Vocabulary Sheet

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APERTURE - The size of the lens opening through which light  passes.

AGITATE - To move a solution over the surface of film or paper during development so that fresh liquid comes into contact with the surface.

ASA - A numerical rating that describes the sensitivity of film to light.

BRACKET - To make several exposures, some greater and some less than the exposure that is calculated to be correct. Bracketing allows for error and permits selection of the best exposure after development.

BURN IN - To darken a specific area of a print by giving it additional printing exposure.

CAMERA - A picture taking device usually consisting of a light-tight box, a film holder, a shutter to admit a measured quantity of light and a lens to focus the image.

CASSETTE - A light-tight metal or plastic container that permits a roll of 35mm film to be loaded into a camera in the light.

CONTACT PRINTING - Placing a negative in contact with sensitized material, usually paper, and then passing light through the negative onto the material.

CONTRAST - The difference in darkness or density between one tone and another.

CROP - To trim the edges of an image, often to improve the composition.

DEPTH-OF-FIELD - The small range of allowable focusing error which will still produce an acceptable sharp image.

DEVELOPER - A chemical solution that changes the invisible, latent image produced during exposure into a visible one.

EMULSION - A light-sensitive coating applied to photographic films or papers. I consists of silver halide crystals and other chemicals suspended in gelatin.

EXPOSURE - The intensity of light multiplied by the length of time it falls on a light-sensitive material; specifically, the combination of shutter speed and aperture.

FILM FORMAT - Negative size, such as 35 millimeter, 2 1/4" x 2  1/4", and 4" x 5".

FIXER - A chemical solution that makes a photographic image insensitive to light.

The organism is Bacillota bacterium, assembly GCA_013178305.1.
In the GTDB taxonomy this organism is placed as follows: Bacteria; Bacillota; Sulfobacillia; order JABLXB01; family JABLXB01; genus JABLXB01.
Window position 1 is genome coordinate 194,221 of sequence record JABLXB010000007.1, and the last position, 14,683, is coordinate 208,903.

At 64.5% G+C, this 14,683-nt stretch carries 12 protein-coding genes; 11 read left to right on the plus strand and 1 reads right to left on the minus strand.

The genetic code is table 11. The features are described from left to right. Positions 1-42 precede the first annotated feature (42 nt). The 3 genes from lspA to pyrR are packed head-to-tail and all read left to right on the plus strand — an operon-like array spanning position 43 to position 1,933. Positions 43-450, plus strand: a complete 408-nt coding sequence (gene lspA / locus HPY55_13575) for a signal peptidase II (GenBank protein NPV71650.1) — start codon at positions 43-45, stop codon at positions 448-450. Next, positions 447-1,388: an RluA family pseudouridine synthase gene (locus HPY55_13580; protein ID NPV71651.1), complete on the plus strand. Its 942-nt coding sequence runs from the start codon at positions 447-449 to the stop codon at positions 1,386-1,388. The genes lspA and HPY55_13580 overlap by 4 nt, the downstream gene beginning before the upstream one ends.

F-STOP - The common term for the aperture setting of a lens.

SAFELIGHT - A light used in the darkroom during printing to provide general illumination without giving unwanted exposure.

SINGLE-LENS REFLEX - A camera in which the image formed by the  taking lens is reflected by a mirror onto a ground-glass screen for viewing. The mirror swings out of the way just before exposure; to let the image (or light) reach the film. Abbreviated SLR.

SHUTTER - A mechanism that opens and closes to admit light into a camera for a measured length of time.

SOLARIZATION - Reversed effect that occurs when film is grossly overexposed in the camera. The term is commonly used to refer to the Sabattier effect.

STOP BATH - An acid solution used between the developer and the fixer to stop the action of the developer and to preserve the effectiveness of the fixer.

WORKING SOLUTION - A chemical solution diluted to the correct strength for use.

DODGE - To lighten an area of a print by shading it during part of the printing exposure.

EASEL - Darkroom accessory used to hold printing paper flat and in place under the enlarger.

EQUIVALENT EXPOSURE - Alternative exposures settings (f-stops and shutter speeds) that will produce proper exposure.  The concept of equivalent exposure will be discussed at length during class.

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